Then we get the updated tariff proposals or, as the advert says, “now for the science bit.” A mental health provider is impacted by the tariff efficiency factor in terms of the price paid for its services, but as it operates on a mainly block contract basis it is not in a position to protect itself in any way against fluctuating—and mainly increasing—demand.
Monitor and NHS England have put two offers on the table. Either the enhanced tariff option (the voluntary tariff), which lowers the efficiency factor from 3.8% to 3.5%, offers commissioning for quality and innovation (CQUIN ) payments, and commits to a 0.35% tariff adjustment to the good to deliver the early intervention in psychosis access target. For acute providers there are a number of other offers, including changes to the marginal rates being applied to both emergency and specialised services. Or there is a rollover tariff, which means that for mental health trusts choosing this option, the 14/15 payment rules should remain in place until formally superseded by a new tariff; there will be no CQUIN payments; and no tariff adjustment for the mental health access targets.
On the face of it, it seems that the enhanced offer should be the route to take. However the devil, as always, is in the process as well as the detail. Calculation of many of the payments is dependent on commissioners and providers having agreed a baseline cost, which if not already set, is now vulnerable to negative adjustments in light of the impact of the voluntary tariff.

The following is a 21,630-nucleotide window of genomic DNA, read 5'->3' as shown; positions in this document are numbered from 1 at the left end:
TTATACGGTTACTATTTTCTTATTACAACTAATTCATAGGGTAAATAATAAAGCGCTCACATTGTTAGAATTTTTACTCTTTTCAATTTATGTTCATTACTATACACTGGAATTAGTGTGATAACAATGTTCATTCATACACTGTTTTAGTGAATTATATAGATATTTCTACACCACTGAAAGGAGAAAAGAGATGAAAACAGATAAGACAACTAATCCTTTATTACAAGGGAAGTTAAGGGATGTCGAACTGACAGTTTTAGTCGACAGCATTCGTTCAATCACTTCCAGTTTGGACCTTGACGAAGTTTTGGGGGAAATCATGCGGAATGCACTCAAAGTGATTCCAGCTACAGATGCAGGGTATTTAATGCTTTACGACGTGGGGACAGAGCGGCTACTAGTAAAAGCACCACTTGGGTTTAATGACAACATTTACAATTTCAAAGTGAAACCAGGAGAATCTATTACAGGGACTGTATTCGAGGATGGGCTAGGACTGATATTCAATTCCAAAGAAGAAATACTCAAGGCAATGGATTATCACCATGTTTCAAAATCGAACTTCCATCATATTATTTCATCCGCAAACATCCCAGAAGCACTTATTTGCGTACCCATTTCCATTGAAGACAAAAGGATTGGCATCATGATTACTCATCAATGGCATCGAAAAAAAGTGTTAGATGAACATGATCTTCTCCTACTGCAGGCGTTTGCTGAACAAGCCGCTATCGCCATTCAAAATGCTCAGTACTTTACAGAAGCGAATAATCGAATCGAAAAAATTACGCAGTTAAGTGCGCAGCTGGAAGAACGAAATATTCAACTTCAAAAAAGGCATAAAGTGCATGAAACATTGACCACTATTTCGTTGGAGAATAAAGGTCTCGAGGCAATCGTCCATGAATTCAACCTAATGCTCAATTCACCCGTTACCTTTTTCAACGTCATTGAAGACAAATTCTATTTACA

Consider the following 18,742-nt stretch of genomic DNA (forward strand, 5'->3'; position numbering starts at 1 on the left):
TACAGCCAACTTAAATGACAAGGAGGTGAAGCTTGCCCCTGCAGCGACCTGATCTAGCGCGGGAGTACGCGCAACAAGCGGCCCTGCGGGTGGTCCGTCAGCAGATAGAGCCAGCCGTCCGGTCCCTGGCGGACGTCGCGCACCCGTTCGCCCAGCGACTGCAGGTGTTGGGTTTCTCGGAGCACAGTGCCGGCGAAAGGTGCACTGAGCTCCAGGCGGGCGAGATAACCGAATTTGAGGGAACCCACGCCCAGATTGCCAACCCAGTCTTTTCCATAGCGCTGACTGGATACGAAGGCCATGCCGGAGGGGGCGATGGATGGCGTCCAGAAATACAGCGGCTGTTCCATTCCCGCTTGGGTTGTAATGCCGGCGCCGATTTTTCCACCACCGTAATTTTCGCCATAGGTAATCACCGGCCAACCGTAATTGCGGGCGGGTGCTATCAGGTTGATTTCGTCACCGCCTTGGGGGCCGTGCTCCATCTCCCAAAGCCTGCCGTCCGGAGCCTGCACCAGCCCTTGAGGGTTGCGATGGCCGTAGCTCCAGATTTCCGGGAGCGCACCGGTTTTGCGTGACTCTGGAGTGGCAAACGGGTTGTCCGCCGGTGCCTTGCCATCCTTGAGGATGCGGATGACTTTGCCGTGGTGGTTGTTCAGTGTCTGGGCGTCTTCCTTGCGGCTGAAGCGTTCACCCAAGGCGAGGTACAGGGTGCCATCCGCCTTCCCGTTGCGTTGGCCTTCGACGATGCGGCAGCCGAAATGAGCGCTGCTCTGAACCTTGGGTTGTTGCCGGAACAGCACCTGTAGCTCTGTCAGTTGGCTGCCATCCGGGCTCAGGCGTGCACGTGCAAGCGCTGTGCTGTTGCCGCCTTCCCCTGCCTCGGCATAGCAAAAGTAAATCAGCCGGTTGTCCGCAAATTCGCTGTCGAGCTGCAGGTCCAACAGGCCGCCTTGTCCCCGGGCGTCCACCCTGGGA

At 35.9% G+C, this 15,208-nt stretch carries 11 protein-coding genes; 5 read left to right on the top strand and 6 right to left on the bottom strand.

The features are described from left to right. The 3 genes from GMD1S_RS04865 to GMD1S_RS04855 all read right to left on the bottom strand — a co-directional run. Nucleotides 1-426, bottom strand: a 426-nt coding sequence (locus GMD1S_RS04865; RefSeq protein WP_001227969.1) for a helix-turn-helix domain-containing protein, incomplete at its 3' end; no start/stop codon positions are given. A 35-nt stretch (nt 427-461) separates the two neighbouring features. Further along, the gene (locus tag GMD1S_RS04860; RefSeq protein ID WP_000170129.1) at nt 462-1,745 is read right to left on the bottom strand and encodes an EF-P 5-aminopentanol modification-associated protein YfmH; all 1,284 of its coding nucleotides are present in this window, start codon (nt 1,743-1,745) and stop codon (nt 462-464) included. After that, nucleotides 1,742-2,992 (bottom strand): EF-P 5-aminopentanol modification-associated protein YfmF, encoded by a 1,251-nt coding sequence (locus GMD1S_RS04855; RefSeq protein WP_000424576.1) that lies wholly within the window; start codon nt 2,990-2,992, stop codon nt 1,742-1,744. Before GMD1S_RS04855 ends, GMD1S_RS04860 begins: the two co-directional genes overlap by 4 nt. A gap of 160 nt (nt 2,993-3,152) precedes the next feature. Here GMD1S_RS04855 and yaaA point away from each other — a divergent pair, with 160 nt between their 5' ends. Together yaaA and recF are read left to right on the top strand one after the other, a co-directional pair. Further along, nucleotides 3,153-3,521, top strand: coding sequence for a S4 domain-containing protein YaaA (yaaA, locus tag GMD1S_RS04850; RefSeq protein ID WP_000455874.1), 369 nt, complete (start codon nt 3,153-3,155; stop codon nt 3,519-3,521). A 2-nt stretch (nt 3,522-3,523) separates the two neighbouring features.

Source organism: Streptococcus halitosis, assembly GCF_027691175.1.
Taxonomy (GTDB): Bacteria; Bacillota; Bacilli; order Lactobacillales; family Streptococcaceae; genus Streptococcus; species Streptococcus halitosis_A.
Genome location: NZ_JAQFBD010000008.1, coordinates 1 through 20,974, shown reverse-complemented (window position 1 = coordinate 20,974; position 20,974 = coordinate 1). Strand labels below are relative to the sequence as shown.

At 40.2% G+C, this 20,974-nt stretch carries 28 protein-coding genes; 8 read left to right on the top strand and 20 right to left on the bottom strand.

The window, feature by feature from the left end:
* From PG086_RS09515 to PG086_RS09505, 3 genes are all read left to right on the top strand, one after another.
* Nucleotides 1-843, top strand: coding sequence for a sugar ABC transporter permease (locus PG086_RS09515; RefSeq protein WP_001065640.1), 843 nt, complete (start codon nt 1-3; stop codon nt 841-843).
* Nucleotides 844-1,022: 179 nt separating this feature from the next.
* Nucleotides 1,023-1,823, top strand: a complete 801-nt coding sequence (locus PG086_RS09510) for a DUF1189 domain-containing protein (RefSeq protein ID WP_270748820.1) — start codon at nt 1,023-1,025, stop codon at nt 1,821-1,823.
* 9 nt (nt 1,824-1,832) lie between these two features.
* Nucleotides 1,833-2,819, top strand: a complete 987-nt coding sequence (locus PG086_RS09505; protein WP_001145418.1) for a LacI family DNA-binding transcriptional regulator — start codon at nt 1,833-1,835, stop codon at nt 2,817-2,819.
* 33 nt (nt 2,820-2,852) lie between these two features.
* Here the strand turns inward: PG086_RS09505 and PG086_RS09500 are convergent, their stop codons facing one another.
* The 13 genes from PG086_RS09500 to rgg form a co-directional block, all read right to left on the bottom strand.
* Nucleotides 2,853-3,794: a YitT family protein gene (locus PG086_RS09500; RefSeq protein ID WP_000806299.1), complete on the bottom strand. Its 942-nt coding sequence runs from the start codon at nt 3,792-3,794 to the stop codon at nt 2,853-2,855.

For mental health providers much of the detail isn’t yet known, not only about the impact of the proposals, but also how wider commitments will be fulfilled: How will mental health trusts access their share of the money for new talking therapy targets, which is to be held and distributed nationally’? How will the additional funding for liaison psychiatry be distributed? And how will the early intervention on psychosis tariff adjustment really work, and will it apply to the whole contract or just parts of it?
Fundamentally, there is a point of principle and practice here: the tariff proposals are made on the basis that CCGs are passing on to mental health providers the enhanced investment they have received after the autumn statement to deliver on the commitment to parity of esteem, as outlined in the guidance. We haven’t seen that yet.
If time was on everyone’s side, these questions would be food for thought—for working through, modelling, and consultation. But providers need to make their decisions by 4 March.
Saffron Cordery is director of policy and strategy at NHS Providers.
Competing interests: I have read and understood BMJ policy on declaration of interests and declare the following interests: None.